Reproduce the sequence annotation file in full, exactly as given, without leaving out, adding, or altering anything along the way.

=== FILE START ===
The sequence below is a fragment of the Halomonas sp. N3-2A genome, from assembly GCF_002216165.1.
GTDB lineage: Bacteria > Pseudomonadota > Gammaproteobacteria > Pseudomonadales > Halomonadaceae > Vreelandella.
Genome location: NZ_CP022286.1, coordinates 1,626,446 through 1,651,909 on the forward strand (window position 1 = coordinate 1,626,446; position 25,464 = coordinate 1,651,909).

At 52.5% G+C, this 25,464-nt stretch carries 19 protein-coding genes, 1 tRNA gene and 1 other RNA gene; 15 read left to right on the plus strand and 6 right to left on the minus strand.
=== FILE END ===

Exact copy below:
The sequence below is a fragment of the Halomonas sp. N3-2A genome, from assembly GCF_002216165.1.
GTDB lineage: Bacteria > Pseudomonadota > Gammaproteobacteria > Pseudomonadales > Halomonadaceae > Vreelandella.
Genome location: NZ_CP022286.1, coordinates 1,626,446 through 1,651,909 on the forward strand (window position 1 = coordinate 1,626,446; position 25,464 = coordinate 1,651,909).

At 52.5% G+C, this 25,464-nt stretch carries 19 protein-coding genes, 1 tRNA gene and 1 other RNA gene; 15 read left to right on the plus strand and 6 right to left on the minus strand.